“Theatre is such a beautiful medium to broaden perspectives, so I’d like to broaden out into writing too, and there are a few projects that I’m exploring at the moment. I’d like to incorporate dance into that: it was my first love, more than acting. I suppose I’m a dancer first and foremost.”
In the meantime, as the pantomime programme reveals, Jake is Berwick Kaler’s understudy as the dame – Dotty Dullaly this time – in Robinson Crusoe. What does his preparation for that role entail?
“In honesty, Berwick’s ability to see what an audience likes in the first few scenes, to gauge and then respond to that, is something that can only be learned from observing him, side of stage,” he says. “Of course, they know each other so well and they have grown together, so it isn’t something that could ever be replicated.
“Prep looks like taking note from the wings and hoping I never have to practise being ready on stage in front of an audience! But knowing the core audience would always be supportive and understanding in that scenario, with a plus being that there isn’t much of a script to learn!”
If the call came to be Dotty, “I would have to give Berwick’s accent a go for a laugh – or perhaps I wouldn’t put people through that, but the beard would probably have to go.”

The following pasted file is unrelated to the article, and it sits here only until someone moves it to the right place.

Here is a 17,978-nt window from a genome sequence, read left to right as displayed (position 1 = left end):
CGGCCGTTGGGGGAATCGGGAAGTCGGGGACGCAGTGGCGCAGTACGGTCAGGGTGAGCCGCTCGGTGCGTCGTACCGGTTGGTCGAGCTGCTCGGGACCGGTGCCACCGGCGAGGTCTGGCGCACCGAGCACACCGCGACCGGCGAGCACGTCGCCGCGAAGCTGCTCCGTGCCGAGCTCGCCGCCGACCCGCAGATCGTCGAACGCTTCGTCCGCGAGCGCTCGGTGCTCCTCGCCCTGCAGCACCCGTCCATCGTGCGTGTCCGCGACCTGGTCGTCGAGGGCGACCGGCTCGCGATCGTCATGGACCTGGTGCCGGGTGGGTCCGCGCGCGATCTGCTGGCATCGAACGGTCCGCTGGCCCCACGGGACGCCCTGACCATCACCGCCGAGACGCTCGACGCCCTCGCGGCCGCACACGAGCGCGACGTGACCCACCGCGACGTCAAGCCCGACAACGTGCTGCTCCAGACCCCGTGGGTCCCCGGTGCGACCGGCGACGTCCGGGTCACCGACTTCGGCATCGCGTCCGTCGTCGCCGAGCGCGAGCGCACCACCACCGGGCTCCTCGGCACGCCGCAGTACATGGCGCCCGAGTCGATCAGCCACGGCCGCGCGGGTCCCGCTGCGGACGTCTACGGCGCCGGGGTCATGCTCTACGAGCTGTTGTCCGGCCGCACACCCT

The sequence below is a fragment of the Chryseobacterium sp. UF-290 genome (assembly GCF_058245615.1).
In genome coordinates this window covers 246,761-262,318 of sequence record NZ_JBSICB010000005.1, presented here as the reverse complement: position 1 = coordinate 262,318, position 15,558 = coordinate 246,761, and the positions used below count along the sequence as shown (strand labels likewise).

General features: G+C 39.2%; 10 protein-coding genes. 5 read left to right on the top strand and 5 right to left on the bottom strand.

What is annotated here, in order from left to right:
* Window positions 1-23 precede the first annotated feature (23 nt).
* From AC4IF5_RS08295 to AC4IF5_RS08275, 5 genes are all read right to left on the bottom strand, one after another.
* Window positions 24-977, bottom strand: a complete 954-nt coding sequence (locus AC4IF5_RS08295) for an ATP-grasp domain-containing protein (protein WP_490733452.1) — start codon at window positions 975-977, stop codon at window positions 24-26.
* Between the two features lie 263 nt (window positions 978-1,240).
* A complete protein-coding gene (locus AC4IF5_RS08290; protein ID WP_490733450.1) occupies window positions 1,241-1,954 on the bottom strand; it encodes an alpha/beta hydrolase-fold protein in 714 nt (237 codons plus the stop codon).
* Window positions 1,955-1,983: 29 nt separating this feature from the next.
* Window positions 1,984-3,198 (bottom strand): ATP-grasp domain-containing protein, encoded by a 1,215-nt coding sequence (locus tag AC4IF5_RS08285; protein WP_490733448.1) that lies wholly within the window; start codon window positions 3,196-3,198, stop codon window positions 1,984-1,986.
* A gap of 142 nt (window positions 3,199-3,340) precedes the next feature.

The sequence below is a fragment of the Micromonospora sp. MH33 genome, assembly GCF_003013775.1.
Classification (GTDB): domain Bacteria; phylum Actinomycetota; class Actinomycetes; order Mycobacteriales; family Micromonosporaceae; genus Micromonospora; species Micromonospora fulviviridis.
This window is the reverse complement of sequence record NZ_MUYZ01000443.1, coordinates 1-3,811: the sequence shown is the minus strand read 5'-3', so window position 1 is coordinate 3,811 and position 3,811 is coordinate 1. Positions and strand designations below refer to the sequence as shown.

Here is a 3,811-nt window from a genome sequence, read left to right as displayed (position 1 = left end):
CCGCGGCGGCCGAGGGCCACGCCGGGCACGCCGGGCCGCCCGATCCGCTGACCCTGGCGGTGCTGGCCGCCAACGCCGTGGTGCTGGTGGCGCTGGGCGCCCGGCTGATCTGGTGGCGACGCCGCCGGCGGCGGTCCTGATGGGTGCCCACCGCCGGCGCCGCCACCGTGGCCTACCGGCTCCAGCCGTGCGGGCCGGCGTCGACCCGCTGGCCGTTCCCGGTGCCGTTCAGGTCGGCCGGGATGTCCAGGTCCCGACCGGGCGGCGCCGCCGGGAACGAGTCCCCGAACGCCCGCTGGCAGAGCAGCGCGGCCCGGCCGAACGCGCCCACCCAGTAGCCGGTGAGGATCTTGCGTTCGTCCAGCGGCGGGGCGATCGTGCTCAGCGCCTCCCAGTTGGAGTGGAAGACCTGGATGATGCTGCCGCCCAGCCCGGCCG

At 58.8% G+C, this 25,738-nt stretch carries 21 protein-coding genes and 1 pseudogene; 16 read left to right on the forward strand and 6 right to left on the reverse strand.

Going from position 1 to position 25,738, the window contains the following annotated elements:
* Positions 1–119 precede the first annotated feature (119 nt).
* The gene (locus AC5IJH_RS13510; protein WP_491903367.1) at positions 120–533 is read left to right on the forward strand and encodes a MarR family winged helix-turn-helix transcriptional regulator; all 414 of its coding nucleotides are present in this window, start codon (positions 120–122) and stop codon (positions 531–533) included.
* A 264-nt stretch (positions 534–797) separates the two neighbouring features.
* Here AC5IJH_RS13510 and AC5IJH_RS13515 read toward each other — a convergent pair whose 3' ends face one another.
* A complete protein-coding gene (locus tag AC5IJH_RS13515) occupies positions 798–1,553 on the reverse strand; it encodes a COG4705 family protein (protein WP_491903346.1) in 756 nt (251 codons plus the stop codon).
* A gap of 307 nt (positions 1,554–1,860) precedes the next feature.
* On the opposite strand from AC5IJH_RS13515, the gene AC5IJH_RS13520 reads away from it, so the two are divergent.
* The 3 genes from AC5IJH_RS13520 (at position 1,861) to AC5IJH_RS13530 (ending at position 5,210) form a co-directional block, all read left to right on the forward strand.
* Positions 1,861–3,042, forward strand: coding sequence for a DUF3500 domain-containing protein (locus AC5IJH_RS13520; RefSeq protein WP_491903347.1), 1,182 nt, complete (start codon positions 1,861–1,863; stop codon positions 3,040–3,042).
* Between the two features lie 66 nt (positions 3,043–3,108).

Robinson Crusoe & The Pirates Of The River Ouse heads for Destiny Island at Grand Opera House, York, until January 6 2024. Box office: atgtickets.com/york.
One last question, Jake
Have you had any memorable understudying experiences?
“Last year, rehearsing for the flying scene, it took a few more of the tech team to get me in the air!”
Copyright of The Press, York
In Focus: Relaxed Performance of Robinson Crusoe & The Pirates Of The River Ouse at Grand Opera House, York, on January 4
AS Christmas Day approaches, many feel rushed, but the new year could be the perfect time to relax and enjoy a pantomime show in a less formal environment.
The Grand Opera House, York, will be holding a Relaxed Performance of Robinson Crusoe & The Pirates Of The River Ouse on Thursday, January 4 at 2pm.
“This year’s panto is popular with all ages but anyone who is very young, new to the theatre environment, or struggles with staying in their seats, may find the Relaxed Performance just the thing,” says Grand Opera House theatre director Laura McMillan.
“The performance, which fits in perfectly with school holidays, enables those who would normally find a trip to the theatre daunting or stressful to come to the show and suits those with an autism spectrum condition, a learning disability or anyone who would benefit from a more relaxed environment.